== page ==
Additional Clarification on Rollovers and Transfers

I’m compelled to provide an additional update to the posts I’ve provided in the past in the article Avoiding the One IRA Rollover Per Year Problem and its follow-up Understanding the One-Rollover-Per-Year Rule.  This is primarily to provide clarity to a portion of this rule that I personally was unclear on when the articles were originally written.

The rule is that you are restricted to one IRA rollover in a 12-month period.  So let’s define a few things for the purpose of this discussion:

Rollover – this is when you move money from one IRA to another, first taking possession of the funds prior to depositing the funds into the new (or the same old) account.  You have 60 days to complete this process.  At the end of the tax year you’ll receive a 1099R from the original custodian, with a distribution code of 1 or 7 (this form is important to the rule).

Transfer – Also known as a trustee-to-trustee transfer or a direct rollover, in this case you do not take possession of the funds, they are transferred directly from one IRA to another.  Another possible way this could occur if you receive a check from the old custodian made out to the new custodian.  Typically this sort of movement of funds does not generate a 1099R at the end of the year, as you’ve not actually made a distribution – no taxable event has occurred.

12 months – this really means a full year, 365 days in a normal year, 366 days in a leap year.

The Rule

Now that we have our definitions, here is the rule:

You are restricted to only one Rollover for each IRA account, either receiving or distributing during a full 12 months from the date of distribution.

Transfers are not influenced by this rule. You are allowed to make as many transfers between IRAs as you like, uninhibited by the rule.

An example is in order:  You have an IRA at Mutual Fund Company A, and you take a rollover distribution, and you deposit the money into your IRA account at Brokerage B.  You are restricted in that you cannot make any other rollovers into or out of these two IRAs.

If you have other IRAs, the rule does not apply to those – only IRAs that have been subject to rollover (as defined above) into or out of them within the previous 12 months.

Roth IRA Conversions and Recharacterizations do not apply to this rule either – these are different sorts of distributions, and can be taxable events, but are not subject to this rule’s restriction.

Lastly, the rule does not apply to rollovers into or out of Qualified Retirement Plans (QRPs) such as a 401(k).  You are free to do as many rollovers into or out of an IRA to/from QRPs with no time restrictions.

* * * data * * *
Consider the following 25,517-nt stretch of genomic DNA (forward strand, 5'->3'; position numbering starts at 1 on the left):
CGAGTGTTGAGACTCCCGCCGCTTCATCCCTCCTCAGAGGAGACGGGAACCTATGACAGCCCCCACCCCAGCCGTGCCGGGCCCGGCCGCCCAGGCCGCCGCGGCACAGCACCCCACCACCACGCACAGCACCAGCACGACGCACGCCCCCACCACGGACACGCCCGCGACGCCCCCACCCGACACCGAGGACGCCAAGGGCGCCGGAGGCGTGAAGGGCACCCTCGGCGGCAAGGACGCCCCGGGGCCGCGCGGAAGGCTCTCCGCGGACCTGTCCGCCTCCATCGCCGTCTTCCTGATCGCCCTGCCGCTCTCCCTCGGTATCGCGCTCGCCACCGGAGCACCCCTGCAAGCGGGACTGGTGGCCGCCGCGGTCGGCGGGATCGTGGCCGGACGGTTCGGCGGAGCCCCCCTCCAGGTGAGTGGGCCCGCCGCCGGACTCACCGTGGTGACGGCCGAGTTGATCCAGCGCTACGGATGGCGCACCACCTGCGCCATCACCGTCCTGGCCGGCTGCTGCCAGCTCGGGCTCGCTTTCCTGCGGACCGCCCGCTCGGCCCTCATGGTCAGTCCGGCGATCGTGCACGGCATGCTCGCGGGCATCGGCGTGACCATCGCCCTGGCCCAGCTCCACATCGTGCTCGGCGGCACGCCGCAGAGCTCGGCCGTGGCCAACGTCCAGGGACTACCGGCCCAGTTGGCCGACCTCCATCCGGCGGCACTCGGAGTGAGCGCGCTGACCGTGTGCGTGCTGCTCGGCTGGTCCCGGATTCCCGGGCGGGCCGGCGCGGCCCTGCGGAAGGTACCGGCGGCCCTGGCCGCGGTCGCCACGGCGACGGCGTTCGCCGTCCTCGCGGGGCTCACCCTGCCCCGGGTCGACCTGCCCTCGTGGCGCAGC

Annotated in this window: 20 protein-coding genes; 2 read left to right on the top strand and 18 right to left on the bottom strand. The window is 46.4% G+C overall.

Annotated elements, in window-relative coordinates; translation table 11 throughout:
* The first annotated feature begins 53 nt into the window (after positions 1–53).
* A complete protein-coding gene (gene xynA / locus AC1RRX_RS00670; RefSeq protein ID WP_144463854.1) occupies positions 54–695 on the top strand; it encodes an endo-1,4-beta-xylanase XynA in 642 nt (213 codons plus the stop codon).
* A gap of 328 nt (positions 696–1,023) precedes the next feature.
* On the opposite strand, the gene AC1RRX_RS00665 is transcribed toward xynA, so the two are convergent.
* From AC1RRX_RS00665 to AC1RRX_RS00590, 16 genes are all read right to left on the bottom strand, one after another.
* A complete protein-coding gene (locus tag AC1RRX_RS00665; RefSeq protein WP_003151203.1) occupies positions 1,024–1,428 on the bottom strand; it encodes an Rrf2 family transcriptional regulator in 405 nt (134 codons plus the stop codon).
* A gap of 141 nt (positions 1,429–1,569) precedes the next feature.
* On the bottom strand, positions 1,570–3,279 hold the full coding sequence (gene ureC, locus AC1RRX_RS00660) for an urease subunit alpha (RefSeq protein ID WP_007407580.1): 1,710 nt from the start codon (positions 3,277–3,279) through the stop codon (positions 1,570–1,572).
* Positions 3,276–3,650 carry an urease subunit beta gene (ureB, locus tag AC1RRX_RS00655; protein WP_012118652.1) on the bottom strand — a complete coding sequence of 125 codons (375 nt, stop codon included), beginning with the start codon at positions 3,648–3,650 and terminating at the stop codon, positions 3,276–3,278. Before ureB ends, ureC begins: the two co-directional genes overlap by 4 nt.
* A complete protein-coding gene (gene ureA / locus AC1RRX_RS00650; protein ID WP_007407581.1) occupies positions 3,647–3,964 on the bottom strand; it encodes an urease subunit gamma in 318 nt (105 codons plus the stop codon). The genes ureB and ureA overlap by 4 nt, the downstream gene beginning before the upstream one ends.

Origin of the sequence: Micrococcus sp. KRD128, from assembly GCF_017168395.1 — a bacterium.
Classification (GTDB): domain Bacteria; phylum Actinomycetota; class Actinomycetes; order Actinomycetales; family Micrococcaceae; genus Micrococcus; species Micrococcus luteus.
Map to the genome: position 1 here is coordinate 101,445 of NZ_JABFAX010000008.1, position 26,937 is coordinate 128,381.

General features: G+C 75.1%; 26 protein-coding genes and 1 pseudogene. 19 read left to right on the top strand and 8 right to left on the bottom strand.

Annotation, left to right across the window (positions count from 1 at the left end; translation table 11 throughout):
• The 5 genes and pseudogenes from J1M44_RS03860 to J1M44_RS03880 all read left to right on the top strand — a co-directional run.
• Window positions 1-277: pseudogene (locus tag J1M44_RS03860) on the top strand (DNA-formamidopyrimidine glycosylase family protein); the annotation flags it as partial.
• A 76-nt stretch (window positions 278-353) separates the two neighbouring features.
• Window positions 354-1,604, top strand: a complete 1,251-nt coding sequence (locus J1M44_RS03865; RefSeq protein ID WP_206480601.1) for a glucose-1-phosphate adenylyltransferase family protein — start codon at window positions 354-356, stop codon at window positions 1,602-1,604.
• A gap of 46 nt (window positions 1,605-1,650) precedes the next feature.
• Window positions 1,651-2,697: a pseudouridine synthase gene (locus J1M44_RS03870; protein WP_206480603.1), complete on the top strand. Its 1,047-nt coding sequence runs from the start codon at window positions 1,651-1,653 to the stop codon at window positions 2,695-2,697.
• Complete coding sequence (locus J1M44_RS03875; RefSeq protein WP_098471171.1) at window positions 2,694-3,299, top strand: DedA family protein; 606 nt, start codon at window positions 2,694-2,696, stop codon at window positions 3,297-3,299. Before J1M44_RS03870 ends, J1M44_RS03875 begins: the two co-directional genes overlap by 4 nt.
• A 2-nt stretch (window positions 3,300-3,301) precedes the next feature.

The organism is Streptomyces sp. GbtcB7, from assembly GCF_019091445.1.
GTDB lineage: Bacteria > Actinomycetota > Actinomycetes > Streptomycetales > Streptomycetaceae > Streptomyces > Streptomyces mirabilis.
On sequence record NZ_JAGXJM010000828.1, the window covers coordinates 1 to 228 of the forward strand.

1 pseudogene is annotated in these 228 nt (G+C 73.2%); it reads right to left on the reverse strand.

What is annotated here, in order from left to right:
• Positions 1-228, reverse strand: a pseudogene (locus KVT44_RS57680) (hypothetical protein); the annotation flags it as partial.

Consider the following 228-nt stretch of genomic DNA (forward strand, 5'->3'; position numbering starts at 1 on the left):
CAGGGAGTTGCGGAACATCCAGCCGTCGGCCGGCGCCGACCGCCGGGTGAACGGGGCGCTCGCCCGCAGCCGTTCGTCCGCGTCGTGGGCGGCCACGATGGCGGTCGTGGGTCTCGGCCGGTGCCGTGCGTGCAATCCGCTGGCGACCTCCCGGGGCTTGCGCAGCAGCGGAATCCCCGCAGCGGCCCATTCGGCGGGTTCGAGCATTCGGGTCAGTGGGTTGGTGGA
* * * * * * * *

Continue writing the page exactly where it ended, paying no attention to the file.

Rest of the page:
Hopefully this has helped to fully clarify the rule.

IRS CIRCULAR 230 NOTICE: To ensure compliance with requirements imposed by the IRS, we inform you that any U.S. tax advice contained in this communication (or in any attachment) is not intended or written to be used, and cannot be used, for the purpose of (i) avoiding penalties under the Internal Revenue Code or (ii) promoting, marketing or recommending to another party any transaction or matter addressed in this communication (or in any attachment).

About the author

Jim Blankenship, CFP®, EA

Jim Blankenship is the founder and principal of Blankenship Financial Planning, Ltd., a financial planning firm providing hourly, as-needed financial planning and advice. A financial services professional for over 25 years, Jim is a CFP professional and has earned the Enrolled Agent designation, a designation that qualifies him as enrolled to practice before the IRS. Jim is also a NAPFA-registered financial advisor, which designates him as a Fee-Only Financial Advisor.

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  • Lori, there are a lot of options available for a low-cost IRA. Many of the no-load mutual fund companies have no fee IRAs (or very low fee, as in $10), as do many of the discount brokerages.

    I can’t make specific recommendations here, but if you’d like to contact me directly (see my profile to get to my website) I would be happy to talk this over with you.


  • Hello Jim,

    I’ve got an Index 500 Annuity with Ameriprise and and eligible to move the money, withdraw or renew. I don’t want to renew and I don’t want to pay interest. I’m going to be 56 years old this year. I’m thinking of rolling this over to an IRA, but not sure how to go about this. I understand that if I rollover, the money never touches my hand and thus will not pay taxes.

    Do you have a referral for a no fee based IRA?

    Thanks in advance for your insight.


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